A narrow arterial road, the A337, runs south to the Solent seafront from Lymington via Lyndhurst, the tourist center with many cafes in the area, and further south through the village of Brockenhurst.
One of the luxury tents at Green Hill Farm Holiday Village. “I could live here,” Jo admits
Pictured above is the campfire at Green Hill Farm, where toasting marshmallows is a late-night pastime
A shiny Airstream trailer sells fish and chips at the campground
The views that unfold as you drive include forests, wild moors, hamlets dotted with inns, chic five-star spa hotels, and an abundance of wildlife, from ragged donkeys to heavenly-looking white ponies and sturdy black-and-pink pigs sniffing through farmland.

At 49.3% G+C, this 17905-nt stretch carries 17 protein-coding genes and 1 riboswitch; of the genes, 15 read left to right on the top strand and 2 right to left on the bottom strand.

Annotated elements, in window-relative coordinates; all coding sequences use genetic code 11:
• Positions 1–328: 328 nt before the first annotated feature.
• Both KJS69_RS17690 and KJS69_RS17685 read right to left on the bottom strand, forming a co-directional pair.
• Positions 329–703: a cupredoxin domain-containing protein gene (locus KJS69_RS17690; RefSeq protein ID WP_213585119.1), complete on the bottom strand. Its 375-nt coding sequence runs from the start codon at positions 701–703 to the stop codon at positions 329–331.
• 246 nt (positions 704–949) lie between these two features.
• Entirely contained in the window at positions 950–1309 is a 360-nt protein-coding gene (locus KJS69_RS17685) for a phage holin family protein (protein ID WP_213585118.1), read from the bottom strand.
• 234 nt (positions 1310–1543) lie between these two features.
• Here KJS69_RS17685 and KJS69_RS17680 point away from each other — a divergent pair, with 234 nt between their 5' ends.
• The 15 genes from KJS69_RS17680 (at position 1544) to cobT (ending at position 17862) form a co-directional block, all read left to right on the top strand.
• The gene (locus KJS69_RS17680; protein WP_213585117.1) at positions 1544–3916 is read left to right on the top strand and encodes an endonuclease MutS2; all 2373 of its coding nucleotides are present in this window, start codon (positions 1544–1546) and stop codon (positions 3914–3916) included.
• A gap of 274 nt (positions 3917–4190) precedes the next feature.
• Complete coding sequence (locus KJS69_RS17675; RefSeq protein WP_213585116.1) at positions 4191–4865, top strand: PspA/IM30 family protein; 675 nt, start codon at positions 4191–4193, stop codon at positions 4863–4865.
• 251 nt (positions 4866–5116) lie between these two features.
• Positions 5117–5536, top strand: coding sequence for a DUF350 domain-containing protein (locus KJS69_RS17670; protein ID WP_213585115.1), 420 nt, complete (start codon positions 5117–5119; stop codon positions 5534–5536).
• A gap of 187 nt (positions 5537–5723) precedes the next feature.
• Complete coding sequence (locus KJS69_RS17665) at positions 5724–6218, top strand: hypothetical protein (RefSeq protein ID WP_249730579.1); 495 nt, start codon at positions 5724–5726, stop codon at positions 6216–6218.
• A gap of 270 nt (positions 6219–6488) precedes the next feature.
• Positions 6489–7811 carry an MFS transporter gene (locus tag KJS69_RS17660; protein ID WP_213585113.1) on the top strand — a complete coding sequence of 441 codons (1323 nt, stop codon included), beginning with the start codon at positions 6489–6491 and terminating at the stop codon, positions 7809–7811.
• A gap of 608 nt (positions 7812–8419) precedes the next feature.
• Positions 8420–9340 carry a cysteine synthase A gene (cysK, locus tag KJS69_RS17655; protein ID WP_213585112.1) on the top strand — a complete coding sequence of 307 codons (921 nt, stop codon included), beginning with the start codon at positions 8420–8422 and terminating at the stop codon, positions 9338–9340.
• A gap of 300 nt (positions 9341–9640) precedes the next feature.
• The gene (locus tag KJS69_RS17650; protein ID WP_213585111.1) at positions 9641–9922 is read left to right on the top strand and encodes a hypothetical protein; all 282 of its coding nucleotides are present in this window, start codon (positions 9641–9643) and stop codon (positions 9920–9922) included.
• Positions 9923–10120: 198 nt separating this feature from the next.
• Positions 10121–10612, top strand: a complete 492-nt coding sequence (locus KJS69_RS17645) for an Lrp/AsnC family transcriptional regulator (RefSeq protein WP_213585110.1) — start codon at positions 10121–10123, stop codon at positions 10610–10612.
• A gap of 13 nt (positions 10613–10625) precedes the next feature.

Brown tourist signs direct visitors to popular attractions; Peppa Pig World at Paultons Park is a preschooler’s (and Boris Johnson’s) dream ticket. The National Motor Museum, next to Beaulieu Abbey, delights 007 fans with its ‘No Time to Die’ exhibit, with Aston Martins, sleek tuxedos and Q’s stunning gadgets among the exhibits.
Our base for this Grandparents Go Glamping trip is a luxury safari tent at Green Hill Farm Holiday Village on the Wiltshire border. Lodges, tents, caravans, pods and glamping are offered on 75 hectares of meadow.
When we open our tent accommodation, each age group marvels at different things. Listed in order of my own esteem: There is a proper shower, comfy beds with billowing duvets, dishwasher, induction hob, fridge, two sofas and a huge TV. And, somehow doable in a structure made entirely of wood and fabric, there’s also a wood-burning stove to keep things warm at night. On top is a clever little oven that revitalizes our leftover pizza into delicious wood-fired slices. Outside there is a wooden porch with a wood fired hot tub at one end of it. Each tent comes with a wheelbarrow and we load chopped logs from a free woodpile nearby.